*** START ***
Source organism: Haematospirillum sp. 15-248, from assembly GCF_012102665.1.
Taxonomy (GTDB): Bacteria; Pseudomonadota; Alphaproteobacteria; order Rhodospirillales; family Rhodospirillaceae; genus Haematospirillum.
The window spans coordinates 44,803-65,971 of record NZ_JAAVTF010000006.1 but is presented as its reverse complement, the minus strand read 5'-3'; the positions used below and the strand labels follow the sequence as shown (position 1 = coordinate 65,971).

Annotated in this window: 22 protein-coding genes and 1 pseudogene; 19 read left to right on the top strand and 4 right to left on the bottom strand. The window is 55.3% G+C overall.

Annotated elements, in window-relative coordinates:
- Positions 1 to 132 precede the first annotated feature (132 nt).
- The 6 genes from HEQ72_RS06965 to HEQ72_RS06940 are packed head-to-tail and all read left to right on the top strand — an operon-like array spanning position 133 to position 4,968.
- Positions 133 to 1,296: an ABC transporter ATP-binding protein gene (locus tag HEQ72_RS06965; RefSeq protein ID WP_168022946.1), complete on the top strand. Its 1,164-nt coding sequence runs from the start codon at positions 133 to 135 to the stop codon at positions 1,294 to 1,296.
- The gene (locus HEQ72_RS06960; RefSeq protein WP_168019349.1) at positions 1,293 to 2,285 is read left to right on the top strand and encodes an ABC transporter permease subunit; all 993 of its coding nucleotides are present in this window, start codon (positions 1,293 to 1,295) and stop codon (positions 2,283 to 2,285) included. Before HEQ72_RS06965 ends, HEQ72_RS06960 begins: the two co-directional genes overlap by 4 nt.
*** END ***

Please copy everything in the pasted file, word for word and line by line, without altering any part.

Source organism: Haematospirillum sp. 15-248, from assembly GCF_012102665.1.
Taxonomy (GTDB): Bacteria; Pseudomonadota; Alphaproteobacteria; order Rhodospirillales; family Rhodospirillaceae; genus Haematospirillum.
The window spans coordinates 44,803-65,971 of record NZ_JAAVTF010000006.1 but is presented as its reverse complement, the minus strand read 5'-3'; the positions used below and the strand labels follow the sequence as shown (position 1 = coordinate 65,971).

Annotated in this window: 22 protein-coding genes and 1 pseudogene; 19 read left to right on the top strand and 4 right to left on the bottom strand. The window is 55.3% G+C overall.

Annotated elements, in window-relative coordinates:
- Positions 1 to 132 precede the first annotated feature (132 nt).
- The 6 genes from HEQ72_RS06965 to HEQ72_RS06940 are packed head-to-tail and all read left to right on the top strand — an operon-like array spanning position 133 to position 4,968.
- Positions 133 to 1,296: an ABC transporter ATP-binding protein gene (locus tag HEQ72_RS06965; RefSeq protein ID WP_168022946.1), complete on the top strand. Its 1,164-nt coding sequence runs from the start codon at positions 133 to 135 to the stop codon at positions 1,294 to 1,296.
- The gene (locus HEQ72_RS06960; RefSeq protein WP_168019349.1) at positions 1,293 to 2,285 is read left to right on the top strand and encodes an ABC transporter permease subunit; all 993 of its coding nucleotides are present in this window, start codon (positions 1,293 to 1,295) and stop codon (positions 2,283 to 2,285) included. Before HEQ72_RS06965 ends, HEQ72_RS06960 begins: the two co-directional genes overlap by 4 nt.